This past week of gSchool, we got our first outside-of-the-classroom introductions to the Ruby community by attending Rocky Mountain Ruby Conf, and also by having a personal session with Wayne E. Seguin, the original creator of RVM.
Wayne taught us a few important lessons, but the most important advice I heard is to know yourself, and to know how to deal with yourself. As a similar work-a-holic, when I am at home (aka: not in gSchool, where work-a-holicism is somewhat of a neccessity), I tend to spend hours learning new things after work, and ignoring my friends and family. Although great for keeping up with the current tech trends, this tends to wear on my personal relationships. To combat this, Wayne has set aside the 5pm to 8pm block of time as “family time”, and has alerted all of his friends, the open source projects he works on, and his colleagues of this rule. He sticks to it, and with this expectation, he does not let anyone down. His family knows his focus is on them during that time, and his co-collaborators respect that he is away and unavailable to work during that time of day.
At Rocky Mountain Ruby, I learned a lot about the community. Aside from the stickers, soft tshirts, and good food, the presenters where really knowledgable about their topics. I have attended conferences before, but I have never been to a conference with only one track. This was interesting to me, because although I didn’t have enough practical knowledge on the subject, I was forced to hear about threading, Go (the language), and 17 databases that I’ve never heard of before, I listened throughout the presentations and was able to learn something about the subject. Coming out of the conference, I was amazed at how much I had understood about every presentation. It goes to show that if you listen and try to understand, you will learn.*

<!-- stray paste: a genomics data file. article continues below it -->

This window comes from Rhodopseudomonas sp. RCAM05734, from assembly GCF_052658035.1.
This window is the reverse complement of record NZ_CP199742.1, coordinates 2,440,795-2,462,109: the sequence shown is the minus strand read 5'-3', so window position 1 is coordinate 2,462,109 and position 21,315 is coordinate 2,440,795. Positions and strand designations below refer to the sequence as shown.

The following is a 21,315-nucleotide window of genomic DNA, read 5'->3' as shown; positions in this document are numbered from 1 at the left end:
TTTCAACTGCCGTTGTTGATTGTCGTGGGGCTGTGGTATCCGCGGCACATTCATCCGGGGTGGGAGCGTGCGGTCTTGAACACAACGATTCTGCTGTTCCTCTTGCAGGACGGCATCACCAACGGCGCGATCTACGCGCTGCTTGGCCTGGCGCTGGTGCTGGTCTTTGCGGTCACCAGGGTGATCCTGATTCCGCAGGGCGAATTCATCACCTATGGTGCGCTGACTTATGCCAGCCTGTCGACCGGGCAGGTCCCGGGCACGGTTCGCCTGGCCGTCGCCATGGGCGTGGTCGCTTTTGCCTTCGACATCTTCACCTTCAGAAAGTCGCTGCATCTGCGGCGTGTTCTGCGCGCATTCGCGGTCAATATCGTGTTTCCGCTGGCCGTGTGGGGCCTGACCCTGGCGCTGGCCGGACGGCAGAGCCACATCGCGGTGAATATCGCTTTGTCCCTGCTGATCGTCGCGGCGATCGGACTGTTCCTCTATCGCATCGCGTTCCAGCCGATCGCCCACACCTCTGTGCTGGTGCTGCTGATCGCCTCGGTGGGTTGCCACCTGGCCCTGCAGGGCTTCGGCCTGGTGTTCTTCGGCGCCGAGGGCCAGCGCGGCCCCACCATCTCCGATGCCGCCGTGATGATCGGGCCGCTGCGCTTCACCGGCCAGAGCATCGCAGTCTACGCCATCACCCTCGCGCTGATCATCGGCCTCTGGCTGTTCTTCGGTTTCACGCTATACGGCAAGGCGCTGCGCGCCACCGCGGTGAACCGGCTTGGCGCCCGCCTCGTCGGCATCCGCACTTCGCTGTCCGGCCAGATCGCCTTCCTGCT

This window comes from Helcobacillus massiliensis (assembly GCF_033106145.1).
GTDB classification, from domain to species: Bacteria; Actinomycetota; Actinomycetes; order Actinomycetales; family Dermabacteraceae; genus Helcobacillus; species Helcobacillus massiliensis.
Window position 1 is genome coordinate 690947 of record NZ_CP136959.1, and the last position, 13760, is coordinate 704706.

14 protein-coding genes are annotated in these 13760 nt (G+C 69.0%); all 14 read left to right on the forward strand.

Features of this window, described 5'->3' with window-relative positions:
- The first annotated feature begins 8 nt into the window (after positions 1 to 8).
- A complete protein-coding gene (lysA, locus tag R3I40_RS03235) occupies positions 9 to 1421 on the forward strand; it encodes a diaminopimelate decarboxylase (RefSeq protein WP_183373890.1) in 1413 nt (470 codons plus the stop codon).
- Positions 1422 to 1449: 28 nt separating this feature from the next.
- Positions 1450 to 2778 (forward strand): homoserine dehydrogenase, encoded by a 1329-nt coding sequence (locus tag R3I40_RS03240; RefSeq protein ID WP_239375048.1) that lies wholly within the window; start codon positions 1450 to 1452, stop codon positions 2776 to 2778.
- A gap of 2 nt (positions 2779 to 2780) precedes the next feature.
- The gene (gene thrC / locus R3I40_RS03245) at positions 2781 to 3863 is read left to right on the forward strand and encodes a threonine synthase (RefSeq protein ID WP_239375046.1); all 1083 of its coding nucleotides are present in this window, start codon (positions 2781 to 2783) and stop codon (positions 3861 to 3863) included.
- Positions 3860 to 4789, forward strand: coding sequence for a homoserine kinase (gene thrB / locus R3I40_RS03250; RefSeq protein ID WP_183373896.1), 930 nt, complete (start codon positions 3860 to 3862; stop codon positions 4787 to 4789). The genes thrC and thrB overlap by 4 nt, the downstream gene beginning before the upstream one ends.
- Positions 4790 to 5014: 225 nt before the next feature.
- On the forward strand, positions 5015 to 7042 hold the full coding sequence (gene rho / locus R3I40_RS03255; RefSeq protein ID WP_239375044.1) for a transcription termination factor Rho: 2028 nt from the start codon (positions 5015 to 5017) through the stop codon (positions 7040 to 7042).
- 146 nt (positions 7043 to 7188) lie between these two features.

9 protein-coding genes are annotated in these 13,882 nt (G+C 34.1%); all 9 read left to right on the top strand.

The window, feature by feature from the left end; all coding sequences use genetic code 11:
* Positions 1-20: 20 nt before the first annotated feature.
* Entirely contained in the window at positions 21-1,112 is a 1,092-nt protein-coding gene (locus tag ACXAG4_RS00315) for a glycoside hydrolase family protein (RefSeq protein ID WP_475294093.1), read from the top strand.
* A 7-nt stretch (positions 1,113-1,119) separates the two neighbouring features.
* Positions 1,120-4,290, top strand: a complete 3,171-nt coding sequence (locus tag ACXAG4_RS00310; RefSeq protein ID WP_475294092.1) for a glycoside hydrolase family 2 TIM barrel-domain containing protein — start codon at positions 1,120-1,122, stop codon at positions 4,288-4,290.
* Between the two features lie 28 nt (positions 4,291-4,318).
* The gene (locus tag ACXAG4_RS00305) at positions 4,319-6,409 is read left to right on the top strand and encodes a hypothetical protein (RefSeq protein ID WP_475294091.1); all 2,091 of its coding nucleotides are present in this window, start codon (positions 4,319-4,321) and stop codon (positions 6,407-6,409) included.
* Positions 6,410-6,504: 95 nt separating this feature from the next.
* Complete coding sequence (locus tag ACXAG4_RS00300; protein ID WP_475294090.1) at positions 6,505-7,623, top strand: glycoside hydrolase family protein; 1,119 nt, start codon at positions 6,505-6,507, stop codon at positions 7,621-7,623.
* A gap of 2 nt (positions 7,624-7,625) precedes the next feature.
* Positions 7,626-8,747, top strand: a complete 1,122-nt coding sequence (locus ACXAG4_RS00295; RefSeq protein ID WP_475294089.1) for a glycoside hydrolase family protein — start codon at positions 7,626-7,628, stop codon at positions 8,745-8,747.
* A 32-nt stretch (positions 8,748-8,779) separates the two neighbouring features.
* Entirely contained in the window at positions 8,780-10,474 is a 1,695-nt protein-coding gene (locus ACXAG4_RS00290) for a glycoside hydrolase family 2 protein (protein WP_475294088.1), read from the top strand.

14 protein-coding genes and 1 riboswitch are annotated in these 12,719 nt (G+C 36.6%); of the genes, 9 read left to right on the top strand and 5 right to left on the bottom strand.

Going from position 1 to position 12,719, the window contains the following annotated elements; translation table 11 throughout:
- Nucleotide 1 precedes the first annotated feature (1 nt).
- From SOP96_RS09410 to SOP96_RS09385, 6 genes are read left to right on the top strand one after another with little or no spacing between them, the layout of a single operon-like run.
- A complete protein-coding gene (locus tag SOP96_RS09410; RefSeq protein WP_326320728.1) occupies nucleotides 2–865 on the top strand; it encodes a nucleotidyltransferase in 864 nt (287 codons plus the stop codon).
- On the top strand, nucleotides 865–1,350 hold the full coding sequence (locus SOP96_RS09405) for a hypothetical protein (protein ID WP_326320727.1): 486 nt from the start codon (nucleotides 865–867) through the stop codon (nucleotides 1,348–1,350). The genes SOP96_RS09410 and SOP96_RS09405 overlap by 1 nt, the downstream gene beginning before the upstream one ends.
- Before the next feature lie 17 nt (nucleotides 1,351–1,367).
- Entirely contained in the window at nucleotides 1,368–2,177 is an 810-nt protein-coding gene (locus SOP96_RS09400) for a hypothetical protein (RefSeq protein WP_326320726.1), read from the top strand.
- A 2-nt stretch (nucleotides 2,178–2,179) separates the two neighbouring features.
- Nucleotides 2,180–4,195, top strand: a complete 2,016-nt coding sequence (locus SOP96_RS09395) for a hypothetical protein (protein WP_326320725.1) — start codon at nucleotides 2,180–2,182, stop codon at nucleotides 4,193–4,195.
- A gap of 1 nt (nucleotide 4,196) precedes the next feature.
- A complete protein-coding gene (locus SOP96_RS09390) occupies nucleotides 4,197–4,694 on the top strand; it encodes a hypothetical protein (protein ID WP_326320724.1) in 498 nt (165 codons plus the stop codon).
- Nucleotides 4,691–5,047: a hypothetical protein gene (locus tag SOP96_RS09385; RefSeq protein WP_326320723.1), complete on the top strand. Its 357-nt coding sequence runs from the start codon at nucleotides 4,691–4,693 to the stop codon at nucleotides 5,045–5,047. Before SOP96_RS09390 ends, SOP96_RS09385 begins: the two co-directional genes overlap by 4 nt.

Learning from the community, regardless of whether it is the Ruby community, or another community in general, is a very interesting experience. If you listen carefully, you hear about the triumphs, the losses, the intersections of people and pride, and the lessons that others have learned. I’ve found that it is wise to listen hard during these anecdotes, because those that wore this path before us have made mistakes (or discoveries) that we can benefit from knowing, and hopefully apply to our own individual journeys.
*Pro-tip: Sit in the front during conferences and presentations. If you have any sense of shame left in you, you won’t be as compelled to whip open your laptop or check your phone. And without distractions, there is only one thing left to do: listen to the presentation.